Feb 232017

Role Summary:

Performs administrative, reception and office support activities for multiple supervisors of the Group. Duties may include fielding telephone calls, receiving and directing visitors, word processing, creating spreadsheets and presentations, data entry and filing. Extensive software skills are required, as well as Internet research abilities and strong communication skills and the ability to take initiative and work under pressure.

Key Responsibilities:

  1. Basic accounting or daily bookkeeping for the law firm;
  2. Word processing for the law firm;
  3. Processing writs and writ forms for the law firm;
  4. Audio and copy typing for the law firm;
  5. Photocopying for members of the law firm;
  6. Letter writing on behalf of the law firm;
  7. Dealing with telephone and email enquiries for the Group;
  8. Creating and maintaining filing systems for the law firm;
  9. Creating and managing budgets for the law firm;
  10. Scheduling and attending meetings, creating agenda and recording minutes (shorthand may be required);
  11. Maintaining lawyer diaries and arranging appointments with and on behalf of lawyers;
  12. Organising travel for members of the law firm;
  13. Managing firm stationery and general office equipment;
  14. Managing correspondence of the law firm;
  15. Receiving visitors and guests for the Group;
  16. Preparing and coordinating conference facilities for the Group.


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Questions Typiques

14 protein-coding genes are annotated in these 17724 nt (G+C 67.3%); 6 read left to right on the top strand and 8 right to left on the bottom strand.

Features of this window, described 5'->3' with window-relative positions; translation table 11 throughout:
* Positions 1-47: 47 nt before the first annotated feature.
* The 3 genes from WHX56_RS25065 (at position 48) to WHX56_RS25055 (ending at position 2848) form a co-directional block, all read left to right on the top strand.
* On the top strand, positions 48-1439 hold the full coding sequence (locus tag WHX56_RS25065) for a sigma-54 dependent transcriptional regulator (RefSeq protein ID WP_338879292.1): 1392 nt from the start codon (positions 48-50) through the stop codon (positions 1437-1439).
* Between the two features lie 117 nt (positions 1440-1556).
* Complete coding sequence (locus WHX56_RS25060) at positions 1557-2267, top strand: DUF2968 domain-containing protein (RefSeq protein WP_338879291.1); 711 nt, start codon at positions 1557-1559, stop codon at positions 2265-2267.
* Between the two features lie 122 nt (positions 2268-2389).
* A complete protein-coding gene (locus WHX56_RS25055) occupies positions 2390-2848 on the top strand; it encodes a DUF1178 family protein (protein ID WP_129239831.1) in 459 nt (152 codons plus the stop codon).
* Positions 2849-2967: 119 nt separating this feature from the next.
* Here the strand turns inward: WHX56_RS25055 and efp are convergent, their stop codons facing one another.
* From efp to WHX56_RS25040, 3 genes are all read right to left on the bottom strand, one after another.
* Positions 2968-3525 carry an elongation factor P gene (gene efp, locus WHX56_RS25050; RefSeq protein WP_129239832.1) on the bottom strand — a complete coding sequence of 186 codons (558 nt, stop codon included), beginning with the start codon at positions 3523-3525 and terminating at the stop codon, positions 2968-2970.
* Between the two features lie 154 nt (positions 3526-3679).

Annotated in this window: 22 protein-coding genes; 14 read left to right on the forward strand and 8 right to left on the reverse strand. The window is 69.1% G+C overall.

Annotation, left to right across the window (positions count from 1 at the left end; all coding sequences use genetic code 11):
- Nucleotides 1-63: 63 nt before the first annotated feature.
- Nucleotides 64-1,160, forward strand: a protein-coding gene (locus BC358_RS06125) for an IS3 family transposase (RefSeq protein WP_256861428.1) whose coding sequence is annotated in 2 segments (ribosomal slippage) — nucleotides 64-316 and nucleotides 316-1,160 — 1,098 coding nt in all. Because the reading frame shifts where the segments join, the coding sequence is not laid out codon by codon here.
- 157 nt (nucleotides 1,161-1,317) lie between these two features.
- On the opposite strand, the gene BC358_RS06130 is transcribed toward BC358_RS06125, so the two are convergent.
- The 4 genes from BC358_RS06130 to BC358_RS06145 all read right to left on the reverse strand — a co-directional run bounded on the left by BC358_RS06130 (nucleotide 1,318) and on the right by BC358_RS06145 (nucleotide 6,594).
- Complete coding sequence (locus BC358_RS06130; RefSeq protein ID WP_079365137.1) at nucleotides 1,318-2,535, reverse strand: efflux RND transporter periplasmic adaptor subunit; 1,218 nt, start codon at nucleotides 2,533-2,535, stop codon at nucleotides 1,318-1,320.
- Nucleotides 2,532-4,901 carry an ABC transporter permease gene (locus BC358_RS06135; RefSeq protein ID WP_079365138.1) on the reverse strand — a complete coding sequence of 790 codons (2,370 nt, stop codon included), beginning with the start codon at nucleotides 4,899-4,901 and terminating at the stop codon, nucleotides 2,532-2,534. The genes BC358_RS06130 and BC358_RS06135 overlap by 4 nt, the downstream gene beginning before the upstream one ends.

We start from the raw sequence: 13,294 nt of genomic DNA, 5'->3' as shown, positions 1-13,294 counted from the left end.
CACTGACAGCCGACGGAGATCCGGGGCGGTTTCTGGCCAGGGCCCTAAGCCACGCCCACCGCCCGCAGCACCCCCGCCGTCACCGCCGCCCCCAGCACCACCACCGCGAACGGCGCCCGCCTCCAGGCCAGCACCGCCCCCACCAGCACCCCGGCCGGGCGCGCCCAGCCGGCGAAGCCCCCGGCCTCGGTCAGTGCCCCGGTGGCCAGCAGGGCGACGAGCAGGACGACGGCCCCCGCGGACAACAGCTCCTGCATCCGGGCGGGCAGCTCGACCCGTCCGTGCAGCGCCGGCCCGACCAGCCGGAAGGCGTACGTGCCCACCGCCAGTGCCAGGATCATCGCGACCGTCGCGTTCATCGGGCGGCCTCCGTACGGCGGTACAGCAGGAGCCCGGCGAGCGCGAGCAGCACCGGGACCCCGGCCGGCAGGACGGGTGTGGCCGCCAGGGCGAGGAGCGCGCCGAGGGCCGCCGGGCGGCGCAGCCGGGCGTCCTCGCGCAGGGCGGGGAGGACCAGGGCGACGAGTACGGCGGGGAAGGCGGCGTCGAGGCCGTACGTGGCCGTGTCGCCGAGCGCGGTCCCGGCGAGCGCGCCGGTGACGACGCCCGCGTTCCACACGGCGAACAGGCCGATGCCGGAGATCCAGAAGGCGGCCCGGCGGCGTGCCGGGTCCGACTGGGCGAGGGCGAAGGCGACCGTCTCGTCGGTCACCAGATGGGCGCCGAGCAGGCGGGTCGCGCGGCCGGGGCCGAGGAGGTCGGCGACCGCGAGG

“What are your salary requirements?” “What employers are really asking is, ‘Do you have realistic expectations when it comes to salary? Are we on the same page or are you going to want way more than we can give? Are you flexible on this point or is your expectation set in stone?’” Sutton Fell says. Try to avoid answering this question in the first interview because you may shortchange yourself by doing so, Teach says. Tell the hiring manager that if you are seriously being considered, you could give them a salary range–but if possible, let them make the first offer. Study websites like and to get an idea of what the position should pay. “Don’t necessarily accept their first offer,” he adds. “There may be room to negotiate.” When it is time to give a number, be sure to take your experience and education levels into consideration, Sutton Fell says. “Also, your geographic region, since salary varies by location.” Speak in ranges when giving figures, and mention that you are flexible in this area and that you’re open to benefits, as well. “Be brief and to the point, and be comfortable with the silence that may come after.”
Questions à poser
What is the single largest problem facing your staff and would I be in a position to help you solve this problem? This question not only shows that you are immediately thinking about how you can help the team, it also encourages the interviewer to envision you working at the position.